254     private static native void setErr0(PrintStream err);
 255 
 256     /**
 257      * Sets the System security.
 258      *
 259      * <p> If there is a security manager already installed, this method first
 260      * calls the security manager's <code>checkPermission</code> method
 261      * with a <code>RuntimePermission("setSecurityManager")</code>
 262      * permission to ensure it's ok to replace the existing
 263      * security manager.
 264      * This may result in throwing a <code>SecurityException</code>.
 265      *
 266      * <p> Otherwise, the argument is established as the current
 267      * security manager. If the argument is <code>null</code> and no
 268      * security manager has been established, then no action is taken and
 269      * the method simply returns.
 270      *
 271      * @param      s   the security manager.
 272      * @exception  SecurityException  if the security manager has already
 273      *             been set and its <code>checkPermission</code> method
 274      *             doesn't allow it to be replaced.
 275      * @see #getSecurityManager
 276      * @see SecurityManager#checkPermission
 277      * @see java.lang.RuntimePermission
 278      */
 279     public static
 280     void setSecurityManager(final SecurityManager s) {
 281         try {
 282             s.checkPackageAccess("java.lang");
 283         } catch (Exception e) {
 284             // no-op
 285         }
 286         setSecurityManager0(s);
 287     }
 288 
 289     private static synchronized
 290     void setSecurityManager0(final SecurityManager s) {
 291         SecurityManager sm = getSecurityManager();
 292         if (sm != null) {
 293             // ask the currently installed security manager if we
 294             // can replace it.
 295             sm.checkPermission(new RuntimePermission
 296                                      ("setSecurityManager"));
 297         }
 298 
 299         if ((s != null) && (s.getClass().getClassLoader() != null)) {
 300             // New security manager class is not on bootstrap classpath.
 301             // Cause policy to get initialized before we install the new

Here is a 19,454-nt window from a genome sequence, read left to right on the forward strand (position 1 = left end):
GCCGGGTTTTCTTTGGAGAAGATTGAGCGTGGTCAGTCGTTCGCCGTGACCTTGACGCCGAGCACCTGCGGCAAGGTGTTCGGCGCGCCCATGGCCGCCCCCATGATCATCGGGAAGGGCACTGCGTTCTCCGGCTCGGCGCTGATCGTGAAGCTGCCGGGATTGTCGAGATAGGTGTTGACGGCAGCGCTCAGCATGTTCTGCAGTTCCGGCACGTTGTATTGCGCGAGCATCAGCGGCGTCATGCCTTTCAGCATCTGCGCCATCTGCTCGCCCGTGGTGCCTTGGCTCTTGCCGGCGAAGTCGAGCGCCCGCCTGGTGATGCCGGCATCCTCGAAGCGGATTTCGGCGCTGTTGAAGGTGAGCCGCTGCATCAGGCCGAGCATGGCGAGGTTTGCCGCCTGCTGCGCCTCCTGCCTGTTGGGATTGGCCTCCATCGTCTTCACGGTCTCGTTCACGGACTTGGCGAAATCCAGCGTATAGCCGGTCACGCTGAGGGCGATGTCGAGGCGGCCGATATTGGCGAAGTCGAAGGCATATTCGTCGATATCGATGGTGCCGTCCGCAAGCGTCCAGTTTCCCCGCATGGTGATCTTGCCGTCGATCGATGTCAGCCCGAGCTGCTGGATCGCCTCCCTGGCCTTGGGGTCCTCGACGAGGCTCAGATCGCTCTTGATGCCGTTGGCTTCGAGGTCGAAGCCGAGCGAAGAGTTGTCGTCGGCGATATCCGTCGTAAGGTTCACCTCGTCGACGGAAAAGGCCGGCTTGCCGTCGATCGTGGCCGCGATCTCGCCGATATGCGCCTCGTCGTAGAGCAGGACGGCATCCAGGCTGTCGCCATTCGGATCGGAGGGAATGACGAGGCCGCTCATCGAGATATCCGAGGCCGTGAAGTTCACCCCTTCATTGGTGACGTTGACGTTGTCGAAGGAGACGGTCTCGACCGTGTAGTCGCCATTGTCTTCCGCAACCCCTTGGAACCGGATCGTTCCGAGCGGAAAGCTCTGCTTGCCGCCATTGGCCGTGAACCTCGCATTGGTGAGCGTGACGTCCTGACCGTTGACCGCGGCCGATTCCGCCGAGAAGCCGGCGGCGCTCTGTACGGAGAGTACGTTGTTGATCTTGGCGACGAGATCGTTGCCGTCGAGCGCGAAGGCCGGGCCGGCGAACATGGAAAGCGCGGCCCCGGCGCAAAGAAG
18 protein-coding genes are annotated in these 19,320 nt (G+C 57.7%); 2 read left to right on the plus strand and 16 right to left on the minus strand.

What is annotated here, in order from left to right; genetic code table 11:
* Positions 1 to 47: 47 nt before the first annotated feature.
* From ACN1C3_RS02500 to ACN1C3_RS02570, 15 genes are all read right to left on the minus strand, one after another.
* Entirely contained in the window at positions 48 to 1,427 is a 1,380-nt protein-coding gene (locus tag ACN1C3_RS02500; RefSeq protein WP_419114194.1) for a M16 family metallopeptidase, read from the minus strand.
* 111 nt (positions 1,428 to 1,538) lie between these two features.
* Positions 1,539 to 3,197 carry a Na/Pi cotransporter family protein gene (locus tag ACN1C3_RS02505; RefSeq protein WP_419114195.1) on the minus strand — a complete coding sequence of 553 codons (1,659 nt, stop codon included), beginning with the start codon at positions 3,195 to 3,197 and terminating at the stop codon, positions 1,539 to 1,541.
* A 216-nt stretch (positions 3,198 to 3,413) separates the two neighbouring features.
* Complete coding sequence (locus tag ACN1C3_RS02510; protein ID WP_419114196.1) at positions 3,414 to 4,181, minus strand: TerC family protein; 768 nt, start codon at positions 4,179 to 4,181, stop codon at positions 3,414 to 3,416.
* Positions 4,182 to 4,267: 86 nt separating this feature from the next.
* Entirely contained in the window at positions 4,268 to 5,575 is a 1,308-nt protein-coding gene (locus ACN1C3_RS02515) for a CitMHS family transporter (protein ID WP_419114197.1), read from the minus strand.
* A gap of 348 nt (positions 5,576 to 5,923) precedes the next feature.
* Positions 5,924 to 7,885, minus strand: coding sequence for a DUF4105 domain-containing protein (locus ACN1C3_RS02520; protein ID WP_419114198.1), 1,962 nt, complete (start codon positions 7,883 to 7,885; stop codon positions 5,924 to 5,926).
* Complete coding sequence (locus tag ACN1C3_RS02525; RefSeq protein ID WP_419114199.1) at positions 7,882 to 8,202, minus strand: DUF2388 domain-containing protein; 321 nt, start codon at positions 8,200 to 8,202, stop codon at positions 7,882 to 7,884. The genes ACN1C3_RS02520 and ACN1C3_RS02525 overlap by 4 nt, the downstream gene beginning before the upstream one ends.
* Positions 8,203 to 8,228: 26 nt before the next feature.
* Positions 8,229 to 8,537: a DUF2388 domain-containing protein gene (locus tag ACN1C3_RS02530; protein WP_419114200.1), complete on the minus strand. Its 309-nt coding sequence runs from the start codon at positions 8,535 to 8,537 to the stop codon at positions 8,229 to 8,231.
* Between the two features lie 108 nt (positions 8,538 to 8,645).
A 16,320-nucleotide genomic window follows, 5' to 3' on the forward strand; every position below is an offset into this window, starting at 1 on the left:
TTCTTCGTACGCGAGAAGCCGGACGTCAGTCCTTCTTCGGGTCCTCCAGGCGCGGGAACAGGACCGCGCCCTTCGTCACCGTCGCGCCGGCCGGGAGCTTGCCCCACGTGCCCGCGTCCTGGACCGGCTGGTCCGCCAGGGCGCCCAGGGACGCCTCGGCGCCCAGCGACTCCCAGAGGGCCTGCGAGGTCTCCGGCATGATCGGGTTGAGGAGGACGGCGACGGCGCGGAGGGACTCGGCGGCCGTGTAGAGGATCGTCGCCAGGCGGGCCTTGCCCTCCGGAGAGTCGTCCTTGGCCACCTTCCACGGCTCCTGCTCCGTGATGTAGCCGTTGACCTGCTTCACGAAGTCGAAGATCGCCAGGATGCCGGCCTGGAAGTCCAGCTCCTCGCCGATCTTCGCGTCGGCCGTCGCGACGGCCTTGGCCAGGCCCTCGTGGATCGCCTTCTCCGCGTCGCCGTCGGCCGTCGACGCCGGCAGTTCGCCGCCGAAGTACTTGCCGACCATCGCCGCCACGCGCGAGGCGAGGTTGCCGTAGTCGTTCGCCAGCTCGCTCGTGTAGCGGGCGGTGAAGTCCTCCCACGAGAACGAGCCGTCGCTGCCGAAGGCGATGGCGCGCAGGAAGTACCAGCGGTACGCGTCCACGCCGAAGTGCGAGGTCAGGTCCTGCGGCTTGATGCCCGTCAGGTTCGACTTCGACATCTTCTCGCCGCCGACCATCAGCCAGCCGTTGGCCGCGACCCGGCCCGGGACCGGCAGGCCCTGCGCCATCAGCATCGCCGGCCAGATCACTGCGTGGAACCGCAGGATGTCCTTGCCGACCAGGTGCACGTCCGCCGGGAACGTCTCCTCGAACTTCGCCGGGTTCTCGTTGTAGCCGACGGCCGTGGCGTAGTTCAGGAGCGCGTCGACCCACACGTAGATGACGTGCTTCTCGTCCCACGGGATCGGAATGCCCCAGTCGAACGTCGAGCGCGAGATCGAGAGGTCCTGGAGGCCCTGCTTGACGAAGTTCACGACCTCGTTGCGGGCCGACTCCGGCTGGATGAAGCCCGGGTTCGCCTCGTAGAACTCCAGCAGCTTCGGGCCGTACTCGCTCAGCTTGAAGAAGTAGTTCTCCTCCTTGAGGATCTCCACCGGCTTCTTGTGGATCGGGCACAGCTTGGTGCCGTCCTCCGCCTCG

302             // security manager, in order to prevent infinite loops when
 303             // trying to initialize the policy (which usually involves
 304             // accessing some security and/or system properties, which in turn
 305             // calls the installed security manager's checkPermission method
 306             // which will loop infinitely if there is a non-system class
 307             // (in this case: the new security manager class) on the stack).
 308             AccessController.doPrivileged(new PrivilegedAction<Object>() {
 309                 public Object run() {
 310                     s.getClass().getProtectionDomain().implies
 311                         (SecurityConstants.ALL_PERMISSION);
 312                     return null;
 313                 }
 314             });
 315         }
 316 
 317         security = s;
 318     }
 319 
 320     /**
 321      * Gets the system security interface.
 322      *
 323      * @return  if a security manager has already been established for the
 324      *          current application, then that security manager is returned;
 325      *          otherwise, <code>null</code> is returned.
 326      * @see     #setSecurityManager
 327      */
 328     public static SecurityManager getSecurityManager() {
 329         return security;
 330     }
 331 
 332     /**
 333      * Returns the current time in milliseconds.  Note that
 334      * while the unit of time of the return value is a millisecond,
 335      * the granularity of the value depends on the underlying
 336      * operating system and may be larger.  For example, many
 337      * operating systems measure time in units of tens of
 338      * milliseconds.
 339      *
 340      * <p> See the description of the class <code>Date</code> for
 341      * a discussion of slight discrepancies that may arise between
 342      * "computer time" and coordinated universal time (UTC).
 343      *
 344      * @return  the difference, measured in milliseconds, between
 345      *          the current time and midnight, January 1, 1970 UTC.
 346      * @see     java.util.Date
 347      */
 348     public static native long currentTimeMillis();
 349 
 350     /**
 351      * Returns the current value of the running Java Virtual Machine's
 352      * high-resolution time source, in nanoseconds.
 353      *
 354      * <p>This method can only be used to measure elapsed time and is
 355      * not related to any other notion of system or wall-clock time.
 356      * The value returned represents nanoseconds since some fixed but
 357      * arbitrary <i>origin</i> time (perhaps in the future, so values
 358      * may be negative).  The same origin is used by all invocations of
 359      * this method in an instance of a Java virtual machine; other
 360      * virtual machine instances are likely to use a different origin.
 361      *
 362      * <p>This method provides nanosecond precision, but not necessarily
 363      * nanosecond resolution (that is, how frequently the value changes)